I imagine that for people with atypical brain functioning, decision fatigue could set in a lot faster.

It certainly does for me, when my depression or brain fog is acting up.
kitrona
Aug. 19th, 2011 05:38 am (UTC)
Thank you for sharing this. It's definitely an interesting subject, and something to keep in mind.

I suspect the answer to your question has something to do with not many people knowing about this, and also something to do with wanting to have the "perfect" choice available for the greatest number of people.
nellorat
Aug. 19th, 2011 12:14 pm (UTC)
I do think that decision making and "self-control"--which I a more likely to call "habit change"--come down to many of the same things psychologically, in that each is the opposite of default. If I'm watching my bg, each act of eating is considered consciously; if I'm not, then I can default to eating when I feel like it.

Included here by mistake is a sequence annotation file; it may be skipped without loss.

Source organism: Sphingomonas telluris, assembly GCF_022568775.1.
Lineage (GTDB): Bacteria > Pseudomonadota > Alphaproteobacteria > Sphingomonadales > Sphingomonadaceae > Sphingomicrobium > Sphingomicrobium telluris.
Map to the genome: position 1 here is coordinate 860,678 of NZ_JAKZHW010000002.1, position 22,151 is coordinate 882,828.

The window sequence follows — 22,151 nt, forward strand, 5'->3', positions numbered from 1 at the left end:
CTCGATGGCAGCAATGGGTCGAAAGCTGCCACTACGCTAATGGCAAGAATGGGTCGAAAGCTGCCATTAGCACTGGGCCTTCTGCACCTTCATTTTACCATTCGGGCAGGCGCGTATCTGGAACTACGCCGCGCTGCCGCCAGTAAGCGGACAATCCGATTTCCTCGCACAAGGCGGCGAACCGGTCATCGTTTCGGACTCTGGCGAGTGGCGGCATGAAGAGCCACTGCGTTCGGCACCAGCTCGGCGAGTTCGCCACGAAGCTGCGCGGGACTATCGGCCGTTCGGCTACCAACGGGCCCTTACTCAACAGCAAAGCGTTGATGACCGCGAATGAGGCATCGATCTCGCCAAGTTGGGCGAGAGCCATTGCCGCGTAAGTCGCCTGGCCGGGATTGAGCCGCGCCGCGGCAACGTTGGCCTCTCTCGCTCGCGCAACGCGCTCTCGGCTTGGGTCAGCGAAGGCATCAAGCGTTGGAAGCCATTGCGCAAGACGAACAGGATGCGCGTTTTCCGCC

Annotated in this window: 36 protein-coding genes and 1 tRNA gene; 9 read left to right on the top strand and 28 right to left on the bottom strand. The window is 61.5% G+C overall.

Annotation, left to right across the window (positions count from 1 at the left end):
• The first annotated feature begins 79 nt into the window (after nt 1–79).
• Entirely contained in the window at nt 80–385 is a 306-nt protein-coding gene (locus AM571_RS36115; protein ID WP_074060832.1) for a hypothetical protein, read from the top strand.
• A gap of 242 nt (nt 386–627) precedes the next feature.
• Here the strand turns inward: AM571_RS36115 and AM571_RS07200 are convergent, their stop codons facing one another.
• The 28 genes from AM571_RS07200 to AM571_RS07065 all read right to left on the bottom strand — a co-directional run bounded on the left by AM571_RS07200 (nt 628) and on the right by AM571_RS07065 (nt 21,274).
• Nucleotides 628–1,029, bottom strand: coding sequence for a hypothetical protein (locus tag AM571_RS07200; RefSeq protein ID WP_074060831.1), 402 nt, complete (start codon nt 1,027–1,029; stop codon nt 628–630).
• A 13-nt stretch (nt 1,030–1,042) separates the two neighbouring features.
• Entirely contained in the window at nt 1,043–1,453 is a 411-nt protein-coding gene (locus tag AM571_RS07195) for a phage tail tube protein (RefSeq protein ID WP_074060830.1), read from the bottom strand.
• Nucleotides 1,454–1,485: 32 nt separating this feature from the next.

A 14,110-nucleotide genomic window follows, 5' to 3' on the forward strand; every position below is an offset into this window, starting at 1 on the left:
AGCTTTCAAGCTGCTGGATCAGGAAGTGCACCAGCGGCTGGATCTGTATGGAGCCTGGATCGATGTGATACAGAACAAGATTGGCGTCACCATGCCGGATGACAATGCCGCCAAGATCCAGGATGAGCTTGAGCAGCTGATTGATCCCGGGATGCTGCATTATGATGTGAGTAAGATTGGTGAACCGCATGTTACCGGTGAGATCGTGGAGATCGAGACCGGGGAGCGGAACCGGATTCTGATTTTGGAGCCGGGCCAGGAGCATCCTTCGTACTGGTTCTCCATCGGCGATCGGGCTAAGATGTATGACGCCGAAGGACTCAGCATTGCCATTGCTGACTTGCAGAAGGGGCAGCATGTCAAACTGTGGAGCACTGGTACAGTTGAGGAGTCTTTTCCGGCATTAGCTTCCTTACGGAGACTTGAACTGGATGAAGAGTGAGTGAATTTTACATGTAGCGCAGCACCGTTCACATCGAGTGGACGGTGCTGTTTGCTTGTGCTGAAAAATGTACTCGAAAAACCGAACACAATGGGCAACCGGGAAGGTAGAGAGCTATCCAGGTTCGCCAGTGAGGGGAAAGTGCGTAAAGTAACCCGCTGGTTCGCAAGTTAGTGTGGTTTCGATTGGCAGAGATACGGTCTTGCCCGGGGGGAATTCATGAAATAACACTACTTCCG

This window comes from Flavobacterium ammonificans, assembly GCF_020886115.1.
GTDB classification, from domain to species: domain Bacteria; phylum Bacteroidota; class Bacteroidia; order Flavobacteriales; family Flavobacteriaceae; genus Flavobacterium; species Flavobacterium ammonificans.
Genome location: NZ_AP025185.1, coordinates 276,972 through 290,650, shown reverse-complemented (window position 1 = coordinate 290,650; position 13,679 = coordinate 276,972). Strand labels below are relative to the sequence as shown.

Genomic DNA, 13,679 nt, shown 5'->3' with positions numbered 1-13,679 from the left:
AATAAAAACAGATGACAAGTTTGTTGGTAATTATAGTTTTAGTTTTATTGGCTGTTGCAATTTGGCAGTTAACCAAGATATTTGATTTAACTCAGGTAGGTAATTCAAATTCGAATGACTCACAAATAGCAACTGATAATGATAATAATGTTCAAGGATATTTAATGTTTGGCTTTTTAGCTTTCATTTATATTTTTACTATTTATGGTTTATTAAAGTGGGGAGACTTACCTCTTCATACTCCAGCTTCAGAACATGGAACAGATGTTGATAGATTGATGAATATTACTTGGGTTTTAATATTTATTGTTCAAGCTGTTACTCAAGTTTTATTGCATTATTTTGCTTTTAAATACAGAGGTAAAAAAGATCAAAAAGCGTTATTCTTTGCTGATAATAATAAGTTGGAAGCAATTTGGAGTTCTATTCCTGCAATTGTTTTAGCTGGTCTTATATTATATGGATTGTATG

If I'm right that default/habit is the alternative to decision fatigue, then one major set of decisions in life is what I have to keep deciding about and what I can do by default. A lot of this for me comes down to how good/reliable I think my habits are in that specific area/way--less, perhaps surprisingly, than comes down to how often and how severely the situations change.

This contrast also helps explain why I don't find teaching nearly as tiring as that many constant decisions would seem to indicate: by now much of what I say is, not rote, but well-worn paths that I decide to go down, & how far, but which often flow more unconsciously once that's chosen. And/but there are enough new challenges to keep me interested.